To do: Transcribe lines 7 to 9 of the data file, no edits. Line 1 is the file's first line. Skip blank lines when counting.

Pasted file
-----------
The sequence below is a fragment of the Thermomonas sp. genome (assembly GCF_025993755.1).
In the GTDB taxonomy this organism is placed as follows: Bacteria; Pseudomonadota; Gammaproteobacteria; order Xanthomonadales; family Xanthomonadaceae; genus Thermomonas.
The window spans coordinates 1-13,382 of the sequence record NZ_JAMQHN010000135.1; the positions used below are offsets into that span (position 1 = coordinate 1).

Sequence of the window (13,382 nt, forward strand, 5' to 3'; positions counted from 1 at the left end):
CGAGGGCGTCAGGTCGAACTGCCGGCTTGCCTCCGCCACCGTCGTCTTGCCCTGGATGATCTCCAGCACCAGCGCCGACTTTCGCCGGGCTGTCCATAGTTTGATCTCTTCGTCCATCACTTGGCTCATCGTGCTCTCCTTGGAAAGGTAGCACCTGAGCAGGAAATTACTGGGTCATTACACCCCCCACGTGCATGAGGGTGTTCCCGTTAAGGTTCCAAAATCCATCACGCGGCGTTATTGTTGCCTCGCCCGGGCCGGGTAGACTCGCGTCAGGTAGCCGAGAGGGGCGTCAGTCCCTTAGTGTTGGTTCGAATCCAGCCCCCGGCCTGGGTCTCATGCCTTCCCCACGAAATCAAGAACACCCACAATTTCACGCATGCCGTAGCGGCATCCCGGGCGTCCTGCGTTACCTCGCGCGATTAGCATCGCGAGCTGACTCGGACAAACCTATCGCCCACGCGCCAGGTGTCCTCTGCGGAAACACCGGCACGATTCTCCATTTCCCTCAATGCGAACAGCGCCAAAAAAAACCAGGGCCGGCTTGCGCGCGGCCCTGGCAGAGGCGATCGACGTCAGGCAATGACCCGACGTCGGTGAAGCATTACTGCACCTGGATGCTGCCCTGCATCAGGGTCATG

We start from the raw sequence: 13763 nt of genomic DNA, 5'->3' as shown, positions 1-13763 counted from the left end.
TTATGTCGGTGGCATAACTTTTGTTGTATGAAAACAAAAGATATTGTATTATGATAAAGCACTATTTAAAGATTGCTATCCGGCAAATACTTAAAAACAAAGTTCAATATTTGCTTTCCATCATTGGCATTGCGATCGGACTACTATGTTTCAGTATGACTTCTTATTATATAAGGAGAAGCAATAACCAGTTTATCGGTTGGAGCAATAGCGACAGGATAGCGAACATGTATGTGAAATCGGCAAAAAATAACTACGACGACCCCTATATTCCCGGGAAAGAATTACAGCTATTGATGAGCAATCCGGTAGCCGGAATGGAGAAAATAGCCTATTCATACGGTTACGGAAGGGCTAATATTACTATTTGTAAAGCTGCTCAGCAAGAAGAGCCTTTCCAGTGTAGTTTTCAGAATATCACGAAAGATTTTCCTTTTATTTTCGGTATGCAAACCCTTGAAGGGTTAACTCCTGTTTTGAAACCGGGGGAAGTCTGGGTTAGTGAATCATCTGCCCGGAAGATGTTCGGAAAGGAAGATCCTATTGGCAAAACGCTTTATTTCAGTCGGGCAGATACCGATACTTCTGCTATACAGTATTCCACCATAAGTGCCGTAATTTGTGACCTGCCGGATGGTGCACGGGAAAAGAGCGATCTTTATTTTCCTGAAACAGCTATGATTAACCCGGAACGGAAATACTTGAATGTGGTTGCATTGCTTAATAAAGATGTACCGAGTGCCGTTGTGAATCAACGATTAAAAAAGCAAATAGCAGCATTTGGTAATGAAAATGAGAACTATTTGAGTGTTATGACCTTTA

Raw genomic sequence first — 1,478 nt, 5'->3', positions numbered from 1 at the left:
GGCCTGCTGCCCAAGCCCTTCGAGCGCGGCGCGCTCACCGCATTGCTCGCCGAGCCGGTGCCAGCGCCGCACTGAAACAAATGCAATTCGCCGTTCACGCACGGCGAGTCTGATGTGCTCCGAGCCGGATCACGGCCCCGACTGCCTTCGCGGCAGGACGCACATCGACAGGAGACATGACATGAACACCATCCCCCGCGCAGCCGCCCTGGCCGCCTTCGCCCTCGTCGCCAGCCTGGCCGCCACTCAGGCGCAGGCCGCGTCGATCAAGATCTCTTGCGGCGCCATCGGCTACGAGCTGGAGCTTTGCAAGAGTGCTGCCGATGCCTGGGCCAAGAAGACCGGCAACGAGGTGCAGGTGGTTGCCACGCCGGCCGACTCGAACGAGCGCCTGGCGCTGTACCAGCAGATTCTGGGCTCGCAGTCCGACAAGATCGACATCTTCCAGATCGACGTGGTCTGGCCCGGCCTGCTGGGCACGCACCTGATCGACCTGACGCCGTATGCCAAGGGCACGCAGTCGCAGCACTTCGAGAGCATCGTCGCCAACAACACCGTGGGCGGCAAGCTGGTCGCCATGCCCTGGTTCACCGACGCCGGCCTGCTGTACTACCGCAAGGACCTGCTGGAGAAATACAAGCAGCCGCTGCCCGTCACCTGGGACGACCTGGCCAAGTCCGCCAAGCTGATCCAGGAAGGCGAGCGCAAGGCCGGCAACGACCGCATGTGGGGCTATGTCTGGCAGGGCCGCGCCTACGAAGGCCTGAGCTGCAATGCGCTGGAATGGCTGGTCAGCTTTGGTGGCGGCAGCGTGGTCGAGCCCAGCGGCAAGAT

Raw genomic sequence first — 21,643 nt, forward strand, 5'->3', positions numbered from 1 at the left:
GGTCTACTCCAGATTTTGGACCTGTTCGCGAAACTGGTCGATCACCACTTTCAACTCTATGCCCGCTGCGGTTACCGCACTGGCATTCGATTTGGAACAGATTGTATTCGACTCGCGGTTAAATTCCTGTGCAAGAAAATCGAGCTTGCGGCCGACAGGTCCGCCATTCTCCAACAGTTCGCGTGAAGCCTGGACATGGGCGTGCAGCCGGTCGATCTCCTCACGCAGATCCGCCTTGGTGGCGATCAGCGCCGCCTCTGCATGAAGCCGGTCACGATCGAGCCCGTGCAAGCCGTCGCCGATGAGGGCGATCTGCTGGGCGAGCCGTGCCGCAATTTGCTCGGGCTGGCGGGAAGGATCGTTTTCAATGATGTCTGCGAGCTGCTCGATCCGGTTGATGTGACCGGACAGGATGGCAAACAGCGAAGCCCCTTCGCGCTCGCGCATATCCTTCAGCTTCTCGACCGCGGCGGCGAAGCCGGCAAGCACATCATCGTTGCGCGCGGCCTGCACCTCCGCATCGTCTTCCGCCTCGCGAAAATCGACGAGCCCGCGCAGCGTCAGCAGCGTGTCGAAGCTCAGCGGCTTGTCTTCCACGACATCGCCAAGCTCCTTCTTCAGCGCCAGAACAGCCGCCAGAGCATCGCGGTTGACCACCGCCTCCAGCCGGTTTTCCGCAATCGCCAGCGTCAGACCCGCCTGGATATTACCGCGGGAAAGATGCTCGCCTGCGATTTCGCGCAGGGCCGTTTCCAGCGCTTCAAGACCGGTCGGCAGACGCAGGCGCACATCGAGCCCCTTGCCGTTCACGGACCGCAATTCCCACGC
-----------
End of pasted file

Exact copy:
TTATGTCGGTGGCATAACTTTTGTTGTATGAAAACAAAAGATATTGTATTATGATAAAGCACTATTTAAAGATTGCTATCCGGCAAATACTTAAAAACAAAGTTCAATATTTGCTTTCCATCATTGGCATTGCGATCGGACTACTATGTTTCAGTATGACTTCTTATTATATAAGGAGAAGCAATAACCAGTTTATCGGTTGGAGCAATAGCGACAGGATAGCGAACATGTATGTGAAATCGGCAAAAAATAACTACGACGACCCCTATATTCCCGGGAAAGAATTACAGCTATTGATGAGCAATCCGGTAGCCGGAATGGAGAAAATAGCCTATTCATACGGTTACGGAAGGGCTAATATTACTATTTGTAAAGCTGCTCAGCAAGAAGAGCCTTTCCAGTGTAGTTTTCAGAATATCACGAAAGATTTTCCTTTTATTTTCGGTATGCAAACCCTTGAAGGGTTAACTCCTGTTTTGAAACCGGGGGAAGTCTGGGTTAGTGAATCATCTGCCCGGAAGATGTTCGGAAAGGAAGATCCTATTGGCAAAACGCTTTATTTCAGTCGGGCAGATACCGATACTTCTGCTATACAGTATTCCACCATAAGTGCCGTAATTTGTGACCTGCCGGATGGTGCACGGGAAAAGAGCGATCTTTATTTTCCTGAAACAGCTATGATTAACCCGGAACGGAAATACTTGAATGTGGTTGCATTGCTTAATAAAGATGTACCGAGTGCCGTTGTGAATCAACGATTAAAAAAGCAAATAGCAGCATTTGGTAATGAAAATGAGAACTATTTGAGTGTTATGACCTTTA

Raw genomic sequence first — 1,478 nt, 5'->3', positions numbered from 1 at the left:
GGCCTGCTGCCCAAGCCCTTCGAGCGCGGCGCGCTCACCGCATTGCTCGCCGAGCCGGTGCCAGCGCCGCACTGAAACAAATGCAATTCGCCGTTCACGCACGGCGAGTCTGATGTGCTCCGAGCCGGATCACGGCCCCGACTGCCTTCGCGGCAGGACGCACATCGACAGGAGACATGACATGAACACCATCCCCCGCGCAGCCGCCCTGGCCGCCTTCGCCCTCGTCGCCAGCCTGGCCGCCACTCAGGCGCAGGCCGCGTCGATCAAGATCTCTTGCGGCGCCATCGGCTACGAGCTGGAGCTTTGCAAGAGTGCTGCCGATGCCTGGGCCAAGAAGACCGGCAACGAGGTGCAGGTGGTTGCCACGCCGGCCGACTCGAACGAGCGCCTGGCGCTGTACCAGCAGATTCTGGGCTCGCAGTCCGACAAGATCGACATCTTCCAGATCGACGTGGTCTGGCCCGGCCTGCTGGGCACGCACCTGATCGACCTGACGCCGTATGCCAAGGGCACGCAGTCGCAGCACTTCGAGAGCATCGTCGCCAACAACACCGTGGGCGGCAAGCTGGTCGCCATGCCCTGGTTCACCGACGCCGGCCTGCTGTACTACCGCAAGGACCTGCTGGAGAAATACAAGCAGCCGCTGCCCGTCACCTGGGACGACCTGGCCAAGTCCGCCAAGCTGATCCAGGAAGGCGAGCGCAAGGCCGGCAACGACCGCATGTGGGGCTATGTCTGGCAGGGCCGCGCCTACGAAGGCCTGAGCTGCAATGCGCTGGAATGGCTGGTCAGCTTTGGTGGCGGCAGCGTGGTCGAGCCCAGCGGCAAGAT